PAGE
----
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Colorado board votes to change name of 14er

The 14,265 foot mountain’s current name honors the disgraced former Gov. John Evans
The view from close to the summit of Mount Evans in Colorado. Evans was originally named Mount Rosalie, but was changed Evans in 1895 for John Evans, the governor of Colorado, and could be changed again to Mount Blue Sky. (Dean Krakel, Special to The Colorado Sun)

The state’s Geographic Naming Advisory Board on Thursday voted unanimously to strip the name of disgraced territorial governor John Evans from a Clear Creek County fourteener and recommended Mount Blue Sky as the new name, honoring Cheyenne and Arapaho people whose ancestors were killed in the Sand Creek Massacre.

The unexpected vote by the board – which often takes months to evaluate proposals to change offensive or controversial names of geographic features and public places – came after Native American tribe members and dozens of other Coloradans participated in the online meeting and advocated for swiftly removing Evans’ name from the peak.

Evans was governor of Colorado territory from 1862 to 1865. He was forced to resign for his leadership role in the Nov. 29, 1864, Sand Creek Massacre, which resulted in the murders of more than 230 Cheyenne and Arapaho people, mostly women, children and older adults.

Six name change proposals were under consideration, far more than usual, an indication of Mount Evans’ controversial nature. Mount Soule, Mount Rosalie, Mount Cheyenne Arapaho, Mount Sisty and a request to keep the name the same also were on the table.

The proposal to maintain the Evans name would have redefined it to honor John Evans’ daughter, Anne Evans, who cofounded and supported some of Colorado’s largest cultural institutions, including the Denver Art Museum, the Central City Opera and the Denver Public Library.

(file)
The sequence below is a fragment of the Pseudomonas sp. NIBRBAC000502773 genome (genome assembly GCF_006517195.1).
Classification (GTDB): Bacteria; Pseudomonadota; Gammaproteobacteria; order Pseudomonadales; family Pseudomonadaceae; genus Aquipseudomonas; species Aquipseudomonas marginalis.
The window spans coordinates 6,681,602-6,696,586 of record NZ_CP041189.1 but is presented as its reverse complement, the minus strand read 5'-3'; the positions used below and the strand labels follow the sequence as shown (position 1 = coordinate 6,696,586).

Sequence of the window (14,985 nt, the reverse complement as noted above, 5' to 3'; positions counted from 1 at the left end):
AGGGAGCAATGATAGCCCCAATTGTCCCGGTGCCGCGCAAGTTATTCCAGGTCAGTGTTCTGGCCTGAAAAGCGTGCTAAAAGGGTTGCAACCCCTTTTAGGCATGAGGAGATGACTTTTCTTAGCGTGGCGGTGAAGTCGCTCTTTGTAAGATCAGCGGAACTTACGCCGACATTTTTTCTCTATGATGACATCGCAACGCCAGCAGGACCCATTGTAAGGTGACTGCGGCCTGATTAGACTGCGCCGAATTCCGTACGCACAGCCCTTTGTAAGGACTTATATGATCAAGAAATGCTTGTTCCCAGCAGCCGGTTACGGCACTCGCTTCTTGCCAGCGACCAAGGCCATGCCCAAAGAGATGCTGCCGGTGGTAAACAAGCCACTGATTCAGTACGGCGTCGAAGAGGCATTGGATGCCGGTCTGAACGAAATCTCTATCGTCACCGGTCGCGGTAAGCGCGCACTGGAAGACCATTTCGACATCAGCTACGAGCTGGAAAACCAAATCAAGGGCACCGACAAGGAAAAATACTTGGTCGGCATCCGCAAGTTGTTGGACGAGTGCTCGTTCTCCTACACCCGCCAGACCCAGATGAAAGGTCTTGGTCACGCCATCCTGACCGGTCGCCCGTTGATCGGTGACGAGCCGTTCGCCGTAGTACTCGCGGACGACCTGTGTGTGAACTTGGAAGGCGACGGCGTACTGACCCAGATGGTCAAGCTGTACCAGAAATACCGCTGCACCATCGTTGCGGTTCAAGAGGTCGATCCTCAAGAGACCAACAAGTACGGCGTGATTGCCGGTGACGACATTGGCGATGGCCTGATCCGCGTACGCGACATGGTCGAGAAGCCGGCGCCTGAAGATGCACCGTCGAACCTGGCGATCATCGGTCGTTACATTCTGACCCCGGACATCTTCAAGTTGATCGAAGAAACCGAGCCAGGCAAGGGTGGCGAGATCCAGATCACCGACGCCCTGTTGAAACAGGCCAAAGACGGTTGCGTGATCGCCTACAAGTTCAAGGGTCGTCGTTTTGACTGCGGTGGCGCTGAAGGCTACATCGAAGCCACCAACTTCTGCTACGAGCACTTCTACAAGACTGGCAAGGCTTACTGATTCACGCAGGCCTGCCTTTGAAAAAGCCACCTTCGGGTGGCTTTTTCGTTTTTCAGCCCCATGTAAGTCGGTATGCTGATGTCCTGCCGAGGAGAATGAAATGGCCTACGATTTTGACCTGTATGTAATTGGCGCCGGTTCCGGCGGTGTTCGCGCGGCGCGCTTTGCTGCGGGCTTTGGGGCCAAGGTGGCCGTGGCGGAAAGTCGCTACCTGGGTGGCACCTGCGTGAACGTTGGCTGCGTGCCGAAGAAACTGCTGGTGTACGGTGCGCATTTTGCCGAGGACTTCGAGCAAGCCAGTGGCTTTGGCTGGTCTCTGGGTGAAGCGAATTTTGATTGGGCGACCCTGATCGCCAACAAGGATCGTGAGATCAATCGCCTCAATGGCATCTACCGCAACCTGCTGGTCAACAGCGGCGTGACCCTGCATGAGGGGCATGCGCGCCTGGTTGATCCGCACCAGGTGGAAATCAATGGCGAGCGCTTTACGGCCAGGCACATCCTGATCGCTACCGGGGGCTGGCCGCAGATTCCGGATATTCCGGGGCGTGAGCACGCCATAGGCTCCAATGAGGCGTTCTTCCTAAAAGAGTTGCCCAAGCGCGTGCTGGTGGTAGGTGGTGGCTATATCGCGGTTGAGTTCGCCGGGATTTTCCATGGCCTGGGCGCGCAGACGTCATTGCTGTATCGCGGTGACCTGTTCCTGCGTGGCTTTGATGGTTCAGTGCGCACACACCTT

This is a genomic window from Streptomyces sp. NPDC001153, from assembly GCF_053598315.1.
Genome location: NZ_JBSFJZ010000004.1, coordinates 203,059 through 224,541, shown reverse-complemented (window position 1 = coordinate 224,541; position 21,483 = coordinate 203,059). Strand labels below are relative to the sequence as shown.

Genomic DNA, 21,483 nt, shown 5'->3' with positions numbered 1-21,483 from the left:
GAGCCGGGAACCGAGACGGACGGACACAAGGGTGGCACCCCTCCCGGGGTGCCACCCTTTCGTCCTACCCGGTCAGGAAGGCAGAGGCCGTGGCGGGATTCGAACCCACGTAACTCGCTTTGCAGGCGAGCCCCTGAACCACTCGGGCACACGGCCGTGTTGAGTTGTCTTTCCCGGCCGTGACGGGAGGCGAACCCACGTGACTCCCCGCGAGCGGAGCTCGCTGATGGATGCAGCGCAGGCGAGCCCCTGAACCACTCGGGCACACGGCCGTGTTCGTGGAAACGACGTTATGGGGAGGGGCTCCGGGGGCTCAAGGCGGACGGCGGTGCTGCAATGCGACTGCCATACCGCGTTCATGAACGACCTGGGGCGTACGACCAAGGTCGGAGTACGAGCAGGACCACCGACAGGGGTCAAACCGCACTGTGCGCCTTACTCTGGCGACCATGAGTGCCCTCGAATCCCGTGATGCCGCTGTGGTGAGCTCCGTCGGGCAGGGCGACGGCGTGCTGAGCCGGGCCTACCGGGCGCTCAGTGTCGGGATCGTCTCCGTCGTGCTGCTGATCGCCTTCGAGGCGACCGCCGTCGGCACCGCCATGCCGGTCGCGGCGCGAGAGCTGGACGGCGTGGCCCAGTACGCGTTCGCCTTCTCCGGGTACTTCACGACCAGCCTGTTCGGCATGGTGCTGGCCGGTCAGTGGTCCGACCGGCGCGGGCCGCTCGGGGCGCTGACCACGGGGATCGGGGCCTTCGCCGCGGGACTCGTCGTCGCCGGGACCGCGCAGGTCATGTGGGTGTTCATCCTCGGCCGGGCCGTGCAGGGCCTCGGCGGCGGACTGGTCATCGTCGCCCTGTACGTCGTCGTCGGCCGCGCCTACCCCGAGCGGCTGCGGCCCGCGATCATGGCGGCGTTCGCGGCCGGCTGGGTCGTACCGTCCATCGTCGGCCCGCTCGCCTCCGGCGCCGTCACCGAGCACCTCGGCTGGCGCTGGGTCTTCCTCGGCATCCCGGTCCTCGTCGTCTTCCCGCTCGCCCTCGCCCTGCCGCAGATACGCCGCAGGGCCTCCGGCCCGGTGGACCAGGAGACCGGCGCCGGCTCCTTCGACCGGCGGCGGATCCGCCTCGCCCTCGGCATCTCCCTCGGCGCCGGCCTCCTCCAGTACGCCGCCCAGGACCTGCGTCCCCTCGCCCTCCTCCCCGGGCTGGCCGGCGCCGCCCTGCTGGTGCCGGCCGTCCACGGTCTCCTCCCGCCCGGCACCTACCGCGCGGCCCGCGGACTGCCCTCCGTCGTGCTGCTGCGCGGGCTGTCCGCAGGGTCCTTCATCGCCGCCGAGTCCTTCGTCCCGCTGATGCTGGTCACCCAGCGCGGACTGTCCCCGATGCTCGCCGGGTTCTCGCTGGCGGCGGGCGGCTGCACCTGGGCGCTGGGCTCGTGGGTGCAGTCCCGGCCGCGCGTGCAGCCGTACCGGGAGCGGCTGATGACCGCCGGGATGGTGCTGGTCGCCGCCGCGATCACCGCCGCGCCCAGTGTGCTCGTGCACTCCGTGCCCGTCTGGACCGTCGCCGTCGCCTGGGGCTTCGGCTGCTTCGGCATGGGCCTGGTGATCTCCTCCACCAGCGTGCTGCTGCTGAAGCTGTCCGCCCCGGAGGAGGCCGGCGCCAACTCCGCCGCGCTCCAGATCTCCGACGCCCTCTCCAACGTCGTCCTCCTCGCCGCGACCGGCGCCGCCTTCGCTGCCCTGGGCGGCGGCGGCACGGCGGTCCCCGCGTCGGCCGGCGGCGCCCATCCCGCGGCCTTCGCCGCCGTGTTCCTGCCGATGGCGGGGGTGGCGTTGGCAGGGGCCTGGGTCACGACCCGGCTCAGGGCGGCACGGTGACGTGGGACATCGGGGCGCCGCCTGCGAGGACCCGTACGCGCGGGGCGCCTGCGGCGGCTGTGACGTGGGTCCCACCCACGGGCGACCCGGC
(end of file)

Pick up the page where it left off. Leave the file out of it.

The Colorado renaming board does not make final decisions on name changes. The panel oversees research, outreach to stakeholders, presentations from name change proponents and public comment before voting to make a name change.

Now that the group has voted to rename Mount Evans, it will recommend the new Mount Blue Sky name change to Gov. Jared Polis. If Polis agrees with the new name, his recommendation will be sent to the U.S. Board on Geographic Names, which has the authority to permanently change the prominent landmark’s name.

Renaming can take up to a year, board members have said.

Mount Blue Sky was nominated because it honors the Arapaho people who were known as the Blue Sky People and the Cheyenne people who have an annual ceremony of renewal of life called Blue Sky.

The Colorado Sun is a reader-supported, nonpartisan news organization dedicated to covering Colorado issues. To learn more, go to coloradosun.com.